LUDLOW has again seen flooding of low-lying areas near the river.

For the third time is as many months concerns were raised along with river levels following heavy rainfall.

The latest scare came over the weekend before Christmas.

In the latest incident the horseshoe island in the river almost disappeared under the rising water.

The worst flooding by a long way in recent years was in 2007 when a house was so badly damaged that it had to be demolished, the Burway Bridge was washed away, and a gas main was ruptured.

After that a lot of work was done to limit the likely damage of a similar flood in the future.

The bridge was replaced with one that is capable of taking much more water flowing underneath it.

Debris in the rivers Corve and Teme that would restrict the flow of water has been removed and monitoring has been improved.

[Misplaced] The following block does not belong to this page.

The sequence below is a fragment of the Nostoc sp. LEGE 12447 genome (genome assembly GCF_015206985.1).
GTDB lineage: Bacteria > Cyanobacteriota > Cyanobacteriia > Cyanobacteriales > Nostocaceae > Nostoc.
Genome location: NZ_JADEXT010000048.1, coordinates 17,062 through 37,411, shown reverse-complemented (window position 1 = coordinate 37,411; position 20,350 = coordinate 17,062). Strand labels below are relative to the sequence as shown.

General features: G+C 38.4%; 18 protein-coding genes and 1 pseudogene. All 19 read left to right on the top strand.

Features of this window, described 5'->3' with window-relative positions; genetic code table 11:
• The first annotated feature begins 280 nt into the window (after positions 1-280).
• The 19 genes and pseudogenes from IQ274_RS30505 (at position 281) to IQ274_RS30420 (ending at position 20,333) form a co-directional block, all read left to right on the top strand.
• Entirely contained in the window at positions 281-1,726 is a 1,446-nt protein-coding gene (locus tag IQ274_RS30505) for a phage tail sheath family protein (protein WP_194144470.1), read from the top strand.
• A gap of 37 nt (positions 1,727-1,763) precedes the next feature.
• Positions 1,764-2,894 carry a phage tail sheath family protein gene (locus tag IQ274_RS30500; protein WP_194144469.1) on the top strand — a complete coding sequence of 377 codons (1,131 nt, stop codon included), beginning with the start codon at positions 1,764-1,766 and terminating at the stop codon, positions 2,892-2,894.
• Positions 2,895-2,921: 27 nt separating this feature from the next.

Since 2007 there were high river levels in 2012 and then in January 2013, in February 2014, March 2018 and then in October, November and December last year.

But flooding has been a feature of life in low-lying areas of Ludlow for longer than anyone alive today can remember.

In June 1924 the Corve broke its banks and flooded. Photographs show very high-water levels for both the Teme and the Corve, and Lower Corve Street may have been 0.5 metres higher, and the Teme at Ludford Bridge may have been one metre higher than in the floods of 2007.

And this was apparently “not one of the worst years” for flooding in Ludlow

Following the very heavy winter snowfalls of January and February 1947, one of the severest floods ever of the Teme was in March of that year, which has been documented dramatically on video. In October 1987 the fields off Linney and the recreation ground were flooded by water from the Corve. Local historian David Lloyd’s photograph collection shows a flood zone around the Corve similar to the flood of 2007.